The problem is not ability to pay; it is that colleges don’t care if they are affordable.

A Matter of Education July 31, 2015

Posted by Peter Varhol in Education.
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After years of less-than-flattering portrayals, the walls seem to have started crumbling for for-profit higher education institutions. Corinthian Colleges has closed entirely, and ITT and the University of Phoenix are undergoing investigation. In addition, enrollment has been on a downward trajectory, with the University of Phoenix shrinking by perhaps 50,000 students over the last year.

This state of affairs leaves me with mixed emotions. Let me establish some credentials. While no longer in higher education, I taught for over fifteen years, as an adjunct, tenure track full time faculty, and online instructor. I value education, and remain a lifelong learner through the MOOC vehicles.

There is nothing inherent in a for-profit status that makes it a less quality choice for education. In fact, many so-call not-for-profit schools do, in fact, make a profit, although with their tax status, it is usually referred to as “retained earnings”. (Disclosure – I am certainly not a tax expert, but this distinction between the two types of entities is fairly fundamental).

In particular, I think that the education delivered by both is fairly comparable. Granted, this is based on my experiences teaching technical courses, but based on the instructor preparation and curriculum provided, is true throughout.

There is certainly a difference in culture. At most traditional schools, time seems to have stopped years (decades) ago. I once had a senior faculty member tell me that universities had perfected instruction with small, in-person classes, and there was no need for innovation. Regrettably, this is what passes for critical thought at most universities.

I applaud for-profit schools for shaking up the status quo, and trying new education models. Even if they don’t work, it’s a big advance over the failure of traditional schools to embrace innovation.

But for-profit schools have a problem. I think that problem is one of being too aggressive at opening up opportunities (yes, I’m being generous). Despite the democratization of higher education (which as a scion of the working class, I fully approve of), there are young people who should not be in college. By admitting everyone, and gaming the financial aid system, they are setting up tens of thousands of people for failure.

To be fair, not-for-profit higher education also games the financial aid system, but not with the aggressiveness of their for-profit brethren. There is where the problem lies. I think it can be fixed, but only if for-profit schools acknowledge not only their strengths, but also their shortcomings.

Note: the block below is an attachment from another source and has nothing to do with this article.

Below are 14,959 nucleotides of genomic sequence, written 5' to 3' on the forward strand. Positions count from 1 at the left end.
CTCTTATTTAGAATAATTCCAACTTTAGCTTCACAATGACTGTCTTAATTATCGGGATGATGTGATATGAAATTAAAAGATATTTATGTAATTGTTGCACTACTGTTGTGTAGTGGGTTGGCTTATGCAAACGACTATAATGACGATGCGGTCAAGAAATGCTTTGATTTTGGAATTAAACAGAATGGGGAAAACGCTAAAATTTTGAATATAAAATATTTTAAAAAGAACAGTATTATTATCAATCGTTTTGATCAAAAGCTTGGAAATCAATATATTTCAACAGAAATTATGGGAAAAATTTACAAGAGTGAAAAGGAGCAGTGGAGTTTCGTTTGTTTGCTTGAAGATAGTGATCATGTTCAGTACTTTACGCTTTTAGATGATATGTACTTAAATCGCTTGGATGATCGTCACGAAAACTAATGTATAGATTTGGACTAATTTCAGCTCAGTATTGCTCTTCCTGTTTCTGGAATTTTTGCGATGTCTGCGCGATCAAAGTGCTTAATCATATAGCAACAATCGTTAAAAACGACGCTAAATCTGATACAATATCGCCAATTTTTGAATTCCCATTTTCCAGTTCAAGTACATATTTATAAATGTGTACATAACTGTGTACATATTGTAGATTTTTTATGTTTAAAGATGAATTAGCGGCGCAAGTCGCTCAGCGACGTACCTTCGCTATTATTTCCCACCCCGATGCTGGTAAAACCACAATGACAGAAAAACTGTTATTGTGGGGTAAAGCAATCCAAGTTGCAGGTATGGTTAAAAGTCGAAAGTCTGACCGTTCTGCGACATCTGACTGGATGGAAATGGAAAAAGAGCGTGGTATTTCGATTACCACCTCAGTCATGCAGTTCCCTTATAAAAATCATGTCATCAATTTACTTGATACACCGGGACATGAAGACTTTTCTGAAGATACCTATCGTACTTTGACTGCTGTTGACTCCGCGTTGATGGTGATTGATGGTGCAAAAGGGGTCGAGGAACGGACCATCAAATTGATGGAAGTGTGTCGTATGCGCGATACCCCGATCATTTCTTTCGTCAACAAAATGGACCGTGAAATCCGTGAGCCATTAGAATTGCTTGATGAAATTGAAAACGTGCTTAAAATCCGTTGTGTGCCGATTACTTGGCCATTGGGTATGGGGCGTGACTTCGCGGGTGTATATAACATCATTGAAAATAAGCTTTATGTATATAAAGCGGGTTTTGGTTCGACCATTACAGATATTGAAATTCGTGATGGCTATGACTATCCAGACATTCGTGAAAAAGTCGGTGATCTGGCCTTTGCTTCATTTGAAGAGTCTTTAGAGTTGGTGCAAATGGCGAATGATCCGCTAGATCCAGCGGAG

Has the College Season Changed? April 5, 2015

Posted by Peter Varhol in Education, Technology and Culture.
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I first went to college over a generation ago, as one of the first of my extended family to attend college (my sister was first, followed by a cousin, but college was an option only for my generation; my parents never finished high school). It was a haphazard process; there wasn’t anyone to turn to for advice, and of course it was pre-Internet.

So, thirty-plus years ago, you would apply to maybe three-to-five schools, because each school had an application fee of anywhere between $25 and $100 bucks (I shouldn’t be embarrassed to say that $100 bucks meant whether or not our family was going to eat that week). Plus, each application was several pages long, and easily required several hours to write out by hand.

You found out about colleges through old-fashioned thumbing through old catalogs and brochures in the school library or guidance office. Your research was hardly comprehensive or unbiased, so you may well have ended up with a handful of schools that were nowhere near the best selections.

You may or may not have gotten accepted to all of them. Of those you were accepted to, you might want to visit one or two campuses, and not in this way.

Some things have changed in the next 30 years. The application process is typically online, and the fees tend to be more reasonable (at least in adjusted dollars). College visits tend to be more organized, with specific days set aside for group activities.

Many things do not appear to have changed. The timeframe for application and admissions seems to be approximately equal, although I would imagine that decisions can be made a lot more quickly by analyzing data on applicants. And there is just as much emphasis on campus visits and feeling “comfortable” with the campus and (to a much lesser extent) the people.

There is some justification for that. Teens are likely leaving home for the first time, and there is good reason for them to be emotionally and physically comfortable with that decision.

But in an era where college tuition has increased at double the rate of inflation through most of my adult life, and universities drag their feet in moving forward, I’m not sure that’s the deciding factor any more. Cost, utility, and flexibility may have overtaken the physical plant as the primary means of deciding on a college. There are many ways to begin and complete a degree, and the traditional four years (or more) residing on a campus seem, at least to me, to be less important than they were 30+ years ago.

I’m not a parent, and I haven’t had to go through this process with teens. But I suspect that parents, my age to perhaps a decade younger, are projecting their own experiences on their college age children, and are encouraging them to make exactly the wrong decisions for this day and age.

I also raise this because I’m concerned about higher education. I was a tenure-track professor, back in the day, I was discouraged by the total lack of imagination and innovation on college campuses. My department chair was convinced that we had perfected higher education twenty years ago, and no changes were necessary.  If these are our best and brightest, I wonder just what direction they are leading the youth of today.